Victor Chapman was the first American pilot to die in combat; his death on June 23rd, 1916, saddened American and French personnel alike, for he was a cheerful and outgoing person. He had studied in Paris before the war and, like others in the unit, felt a strong kinship with the French people. Kiffin Yates Rockwell, from Asheville, North Carolina, also a well-liked pilot, fell to his death on September 23rd, 1916. Norman Prince, the primary force behind the creation of the Lafayette Escadrille, died as a result of an accident in a night landing on October 12th, 1916. These three—Chapman, Rockwell, and Prince—typified the American volunteer spirit, and their deaths marked the transitional phase of the unit from an untested collection of inexperienced beginners to a combat-tempered group of survival-oriented veterans.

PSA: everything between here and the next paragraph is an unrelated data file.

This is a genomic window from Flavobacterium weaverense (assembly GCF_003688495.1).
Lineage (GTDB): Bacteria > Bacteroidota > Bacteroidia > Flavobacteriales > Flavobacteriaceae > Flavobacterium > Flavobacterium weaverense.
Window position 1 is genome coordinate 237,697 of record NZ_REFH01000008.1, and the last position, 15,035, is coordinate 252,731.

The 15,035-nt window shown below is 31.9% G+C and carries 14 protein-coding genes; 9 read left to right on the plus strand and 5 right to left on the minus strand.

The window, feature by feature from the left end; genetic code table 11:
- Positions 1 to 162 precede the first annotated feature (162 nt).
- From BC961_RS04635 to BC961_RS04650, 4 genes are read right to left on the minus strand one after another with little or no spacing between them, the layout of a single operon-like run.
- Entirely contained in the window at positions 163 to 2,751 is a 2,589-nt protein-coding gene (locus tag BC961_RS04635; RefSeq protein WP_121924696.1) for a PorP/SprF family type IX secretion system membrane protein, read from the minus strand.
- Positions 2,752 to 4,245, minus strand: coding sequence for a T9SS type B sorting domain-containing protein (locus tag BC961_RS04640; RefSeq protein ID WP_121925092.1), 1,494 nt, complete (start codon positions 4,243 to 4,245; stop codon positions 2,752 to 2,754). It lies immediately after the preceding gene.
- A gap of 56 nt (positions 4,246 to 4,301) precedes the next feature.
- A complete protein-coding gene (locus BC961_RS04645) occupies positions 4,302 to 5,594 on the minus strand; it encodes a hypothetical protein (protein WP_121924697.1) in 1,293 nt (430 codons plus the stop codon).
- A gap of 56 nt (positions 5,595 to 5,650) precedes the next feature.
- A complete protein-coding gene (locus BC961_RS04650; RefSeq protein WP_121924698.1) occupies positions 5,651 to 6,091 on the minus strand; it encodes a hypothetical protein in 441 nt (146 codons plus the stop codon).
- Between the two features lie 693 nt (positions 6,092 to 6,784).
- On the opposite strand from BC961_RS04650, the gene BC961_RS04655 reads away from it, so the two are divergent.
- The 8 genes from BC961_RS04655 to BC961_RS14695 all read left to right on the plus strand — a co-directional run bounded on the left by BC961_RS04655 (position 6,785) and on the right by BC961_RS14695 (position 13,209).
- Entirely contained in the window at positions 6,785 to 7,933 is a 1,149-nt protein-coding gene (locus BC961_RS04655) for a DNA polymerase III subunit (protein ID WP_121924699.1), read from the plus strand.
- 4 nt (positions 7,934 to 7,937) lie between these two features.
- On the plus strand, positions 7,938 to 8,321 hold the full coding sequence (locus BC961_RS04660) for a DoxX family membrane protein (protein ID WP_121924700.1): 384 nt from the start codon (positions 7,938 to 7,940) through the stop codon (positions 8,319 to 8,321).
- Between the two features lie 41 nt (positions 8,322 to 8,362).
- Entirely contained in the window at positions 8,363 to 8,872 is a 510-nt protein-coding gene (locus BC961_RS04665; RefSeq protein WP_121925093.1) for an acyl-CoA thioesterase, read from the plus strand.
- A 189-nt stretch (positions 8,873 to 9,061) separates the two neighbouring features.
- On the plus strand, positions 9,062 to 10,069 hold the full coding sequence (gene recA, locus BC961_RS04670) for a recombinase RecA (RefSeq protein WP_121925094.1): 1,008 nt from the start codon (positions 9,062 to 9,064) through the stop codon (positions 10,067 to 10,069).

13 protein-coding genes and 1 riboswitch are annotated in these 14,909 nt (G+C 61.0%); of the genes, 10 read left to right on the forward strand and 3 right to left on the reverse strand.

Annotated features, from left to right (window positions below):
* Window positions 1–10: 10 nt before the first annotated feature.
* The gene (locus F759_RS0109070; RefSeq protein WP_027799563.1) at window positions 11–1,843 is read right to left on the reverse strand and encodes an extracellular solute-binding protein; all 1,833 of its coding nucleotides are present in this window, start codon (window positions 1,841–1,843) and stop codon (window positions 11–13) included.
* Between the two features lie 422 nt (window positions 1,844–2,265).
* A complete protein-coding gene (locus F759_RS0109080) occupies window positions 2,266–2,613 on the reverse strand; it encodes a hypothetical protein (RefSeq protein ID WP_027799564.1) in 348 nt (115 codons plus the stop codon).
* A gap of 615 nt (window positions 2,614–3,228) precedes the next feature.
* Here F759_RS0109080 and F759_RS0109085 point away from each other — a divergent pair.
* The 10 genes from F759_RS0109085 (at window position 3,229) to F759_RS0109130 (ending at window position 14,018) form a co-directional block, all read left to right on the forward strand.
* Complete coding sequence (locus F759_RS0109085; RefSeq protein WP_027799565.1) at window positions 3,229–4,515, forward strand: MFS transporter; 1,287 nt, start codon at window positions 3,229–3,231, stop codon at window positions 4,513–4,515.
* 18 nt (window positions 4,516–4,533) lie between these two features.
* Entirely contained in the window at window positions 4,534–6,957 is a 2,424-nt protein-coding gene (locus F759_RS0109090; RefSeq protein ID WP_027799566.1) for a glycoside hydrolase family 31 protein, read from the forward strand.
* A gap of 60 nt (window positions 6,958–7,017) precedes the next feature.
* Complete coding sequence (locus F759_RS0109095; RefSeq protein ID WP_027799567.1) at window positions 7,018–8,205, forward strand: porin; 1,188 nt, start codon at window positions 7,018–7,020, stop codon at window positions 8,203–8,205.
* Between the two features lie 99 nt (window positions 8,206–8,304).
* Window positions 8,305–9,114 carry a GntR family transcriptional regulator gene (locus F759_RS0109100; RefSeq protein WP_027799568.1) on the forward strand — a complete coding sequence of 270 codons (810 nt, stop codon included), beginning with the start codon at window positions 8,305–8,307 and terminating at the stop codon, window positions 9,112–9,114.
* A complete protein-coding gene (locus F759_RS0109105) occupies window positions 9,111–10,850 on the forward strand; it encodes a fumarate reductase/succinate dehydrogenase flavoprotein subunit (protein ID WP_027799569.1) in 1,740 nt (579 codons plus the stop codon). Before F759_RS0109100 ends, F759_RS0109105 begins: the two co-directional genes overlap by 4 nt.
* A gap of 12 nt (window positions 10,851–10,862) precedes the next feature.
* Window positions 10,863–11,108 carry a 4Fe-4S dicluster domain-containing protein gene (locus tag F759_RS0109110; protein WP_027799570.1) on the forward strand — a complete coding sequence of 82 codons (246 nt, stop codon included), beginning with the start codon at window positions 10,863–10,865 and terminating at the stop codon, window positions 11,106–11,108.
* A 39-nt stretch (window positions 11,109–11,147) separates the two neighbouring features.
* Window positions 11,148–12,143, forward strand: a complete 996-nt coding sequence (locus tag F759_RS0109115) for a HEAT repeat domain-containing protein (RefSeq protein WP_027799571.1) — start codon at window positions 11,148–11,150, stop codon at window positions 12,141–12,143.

Although neither Chapman, Rockwell, nor Prince actively sought publication of their writings, books bearing their names appeared soon after their deaths. In all three cases, concerned friends and relatives decided to honor their participation in the Escadrille by issuing collections of their letters, commendations, and other memorabilia. The letters of each of these three individuals reveal their perceptiveness and idealism; and the formats that these early books developed helped to establish the pattern of subsequent collections. Perhaps the most consistently instructive and informative reading is to be found in Victor Chapman’s Letters from France (Macmillan, 1917), for his letters reveal a noticeable stylistic craft as he describes his activities and experiences enroute to France and then in the Foreign Legion, in which he served for nearly a year before transferring to the Escadrille. The War Letters of Kiffin Yates Rockwell (Country Life Press, 1925) provide a narrative of Rockwsell’s movement through the Foreign Legion to the Escadrille. The Norman Prince memorial volume, Norman Prince, A Volunteer Who Died for the Cause He Loved (Houghton Mifflin, 1917), is especially instructive for its glimpse into his personal idealism and his flying training experiences.